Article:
The Australian Alert Service is the weekly publication of the Citizens Electoral Council of Australia.
It will keep you updated of strategic events both in Australia, and worldwide, as well as the organising activities of the CEC.
6 November 2019
Vol. 21. No 45
Treasury’s characterisation of 3,400 submissions against the cash ban as a campaign by the Citizens Electoral Council—revealed in documents obtained through a Freedom of Information request by the CEC’s Aaron Isherwood—speaks volumes.
Treasury has shown by its actions over a long time that it is thoroughly corrupt. It is a creature of the private banking cartel, to which it has a revolving door for Treasury officials to move to well-paid banking jobs and for senior bankers to take leading roles directing Treasury. Treasury is one of the four institutions on the Council of Financial Regulators (CFR), along with the RBA, APRA and ASIC, which oversees the “fake regulation” of the financial system to ensure it profits the banks. It was Treasury that rigged the banking royal commission, especially the weak final report, to protect the banks from real reform, especially Glass-Steagall structural separation.
With the global banking system collapsing under the weight of its predatory speculation and looting, global banking authorities such as the International Monetary Fund (IMF) and Bank for International Settlements (BIS) are dictating their extreme and bizarre policy agenda of negative interest rates and depositor “bail-in” to prop the system up. (These institutions are also captured by the private mega-banks like Goldman Sachs and large central banks like the Bank of England, epitomised by ex-Goldman Sachs banker and BOE Governor Mark Carney.) The RBA is the most senior channel through which this international apparatus dictates Australian banking policy, via the BIS, but Treasury is the institution which translates those diktats into legislation for Parliament. For too long, it has done so without real opposition, thanks to compliant major parties and media. Treasury has perfected a method of quietly releasing legislation for “comment” late on Friday afternoons, allowing a few weeks for token submissions by a handful of “insider” institutions including the banks, getting the legislation introduced without fanfare, and having it quickly passed with very little awareness among members of parliament, who are conditioned to look the other way and not question Treasury and the other CFR members which oversee the financial system.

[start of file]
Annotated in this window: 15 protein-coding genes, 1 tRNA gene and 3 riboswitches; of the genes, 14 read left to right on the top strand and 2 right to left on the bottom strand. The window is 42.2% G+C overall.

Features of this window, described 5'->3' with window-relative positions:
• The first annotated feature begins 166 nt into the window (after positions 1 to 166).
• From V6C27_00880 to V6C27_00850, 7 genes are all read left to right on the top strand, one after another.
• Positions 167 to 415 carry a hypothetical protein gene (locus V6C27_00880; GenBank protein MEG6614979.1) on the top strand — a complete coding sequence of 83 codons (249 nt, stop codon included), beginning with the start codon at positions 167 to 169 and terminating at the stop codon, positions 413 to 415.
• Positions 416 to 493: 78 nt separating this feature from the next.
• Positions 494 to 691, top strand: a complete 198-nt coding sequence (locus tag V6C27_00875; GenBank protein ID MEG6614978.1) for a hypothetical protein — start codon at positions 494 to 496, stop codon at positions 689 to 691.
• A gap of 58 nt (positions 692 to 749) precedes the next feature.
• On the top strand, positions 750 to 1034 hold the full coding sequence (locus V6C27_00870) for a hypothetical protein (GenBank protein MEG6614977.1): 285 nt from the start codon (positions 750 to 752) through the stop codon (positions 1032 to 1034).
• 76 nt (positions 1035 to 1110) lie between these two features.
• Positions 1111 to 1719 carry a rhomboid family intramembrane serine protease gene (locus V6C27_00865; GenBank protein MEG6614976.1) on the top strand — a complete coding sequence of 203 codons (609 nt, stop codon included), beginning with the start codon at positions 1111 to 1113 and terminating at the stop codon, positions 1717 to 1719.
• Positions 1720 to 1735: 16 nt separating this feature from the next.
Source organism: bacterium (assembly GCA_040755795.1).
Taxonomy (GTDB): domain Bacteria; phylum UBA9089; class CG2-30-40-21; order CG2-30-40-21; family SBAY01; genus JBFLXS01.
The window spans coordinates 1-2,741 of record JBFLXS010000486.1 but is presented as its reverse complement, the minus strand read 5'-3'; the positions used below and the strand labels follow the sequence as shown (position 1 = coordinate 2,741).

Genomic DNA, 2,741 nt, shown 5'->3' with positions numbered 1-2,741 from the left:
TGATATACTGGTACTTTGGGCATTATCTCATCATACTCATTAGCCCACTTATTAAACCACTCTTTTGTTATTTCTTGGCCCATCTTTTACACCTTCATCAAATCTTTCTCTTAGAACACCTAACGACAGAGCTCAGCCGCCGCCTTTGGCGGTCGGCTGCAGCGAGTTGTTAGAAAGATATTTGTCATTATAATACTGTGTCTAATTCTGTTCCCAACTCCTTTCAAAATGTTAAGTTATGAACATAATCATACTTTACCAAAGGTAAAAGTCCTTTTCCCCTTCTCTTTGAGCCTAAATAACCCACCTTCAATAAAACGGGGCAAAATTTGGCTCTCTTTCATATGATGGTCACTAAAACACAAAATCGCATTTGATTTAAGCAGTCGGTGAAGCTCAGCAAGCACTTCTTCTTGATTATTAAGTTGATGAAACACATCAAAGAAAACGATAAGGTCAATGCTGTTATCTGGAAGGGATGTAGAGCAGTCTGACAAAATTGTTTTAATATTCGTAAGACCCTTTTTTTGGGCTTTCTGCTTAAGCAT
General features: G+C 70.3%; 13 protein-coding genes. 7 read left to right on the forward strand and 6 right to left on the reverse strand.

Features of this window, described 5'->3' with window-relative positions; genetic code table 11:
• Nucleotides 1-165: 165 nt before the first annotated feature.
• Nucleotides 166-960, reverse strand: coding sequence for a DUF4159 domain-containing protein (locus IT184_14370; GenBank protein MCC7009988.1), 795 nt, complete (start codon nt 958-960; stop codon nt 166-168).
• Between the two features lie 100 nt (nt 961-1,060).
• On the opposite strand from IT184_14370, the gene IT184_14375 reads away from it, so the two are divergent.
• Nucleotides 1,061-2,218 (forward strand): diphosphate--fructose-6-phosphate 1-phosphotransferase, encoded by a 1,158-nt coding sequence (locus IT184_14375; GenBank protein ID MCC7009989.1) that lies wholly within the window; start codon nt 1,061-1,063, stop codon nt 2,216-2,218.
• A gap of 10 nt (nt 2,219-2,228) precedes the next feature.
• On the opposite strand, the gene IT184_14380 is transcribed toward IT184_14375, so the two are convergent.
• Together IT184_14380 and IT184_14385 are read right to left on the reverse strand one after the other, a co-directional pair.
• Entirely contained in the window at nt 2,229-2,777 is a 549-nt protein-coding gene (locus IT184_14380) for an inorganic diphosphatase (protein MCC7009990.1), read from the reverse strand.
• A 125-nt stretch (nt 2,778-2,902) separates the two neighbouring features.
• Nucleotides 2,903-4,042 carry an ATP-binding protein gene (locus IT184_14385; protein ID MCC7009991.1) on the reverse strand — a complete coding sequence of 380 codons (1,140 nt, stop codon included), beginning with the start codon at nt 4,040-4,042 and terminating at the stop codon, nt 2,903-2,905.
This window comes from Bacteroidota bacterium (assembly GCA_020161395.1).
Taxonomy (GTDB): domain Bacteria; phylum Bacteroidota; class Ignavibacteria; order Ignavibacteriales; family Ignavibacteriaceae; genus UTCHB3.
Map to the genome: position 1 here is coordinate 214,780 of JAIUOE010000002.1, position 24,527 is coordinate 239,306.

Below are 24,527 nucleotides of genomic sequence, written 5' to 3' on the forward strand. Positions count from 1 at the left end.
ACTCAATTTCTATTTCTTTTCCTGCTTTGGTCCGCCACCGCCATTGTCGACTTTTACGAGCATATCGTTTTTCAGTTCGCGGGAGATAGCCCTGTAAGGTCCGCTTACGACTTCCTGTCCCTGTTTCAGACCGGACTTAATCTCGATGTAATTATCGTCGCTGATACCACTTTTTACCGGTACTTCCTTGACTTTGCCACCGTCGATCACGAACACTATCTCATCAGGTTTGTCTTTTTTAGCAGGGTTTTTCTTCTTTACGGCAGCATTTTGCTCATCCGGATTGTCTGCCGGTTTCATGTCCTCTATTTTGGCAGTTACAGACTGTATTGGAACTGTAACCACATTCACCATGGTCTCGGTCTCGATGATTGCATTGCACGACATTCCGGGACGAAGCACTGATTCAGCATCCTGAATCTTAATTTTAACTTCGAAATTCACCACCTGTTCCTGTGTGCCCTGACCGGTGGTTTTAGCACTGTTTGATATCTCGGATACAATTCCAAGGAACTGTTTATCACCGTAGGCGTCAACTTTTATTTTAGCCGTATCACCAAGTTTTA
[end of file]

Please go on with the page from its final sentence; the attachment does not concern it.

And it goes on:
This is the cosy system that the CEC first disrupted two years ago, when we fought the APRA bail-in law. When the CEC’s Doug Mitchell noticed on an August Friday afternoon that Treasury had released its crisis resolution powers bill, and recognised the language of bail-in, the CEC flew into action, with one initial objective: break up Treasury’s rigged system by getting the Australian people to have their say. In 2014, the CEC had generated more than 700 submissions to the also-rigged Financial System Inquiry, calling for Glass-Steagall. This time the urgency was greater. In the two-week consultation period, the CEC succeeded in getting 250 submissions to Treasury, far more than the average of 30 that a typical Treasury consultation would receive. CEC supporters also took to the phones to call their MPs, which forced enough attention on to the bill that the Greens referred it to a Senate inquiry. That inquiry received some 2,000 submissions, as its chair Senator Jane Hume later admitted to CEC representatives, and Treasury was forced to directly answer the submissions from the CEC and others. Yes, the government, with the complicity of Labor, rammed that law through anyway, but the secretive way they did it, with only eight senators present in the chamber, fuelled an eruption of anger across Australia that has been growing in intensity ever since. And as controllers of the banking royal commission secretariat, Treasury also had to deal with floods of submissions demanding Glass-Steagall, organised by the CEC.
Treasury’s attempt to dismiss 3,400 submissions as a CEC campaign betrays both its antagonism towards the CEC, but more importantly its fear that these issues are now resonating far beyond the CEC’s direct influence (p. 3). And 3,400 proves the public backlash is exploding to the point it threatens their whole corrupt power structure.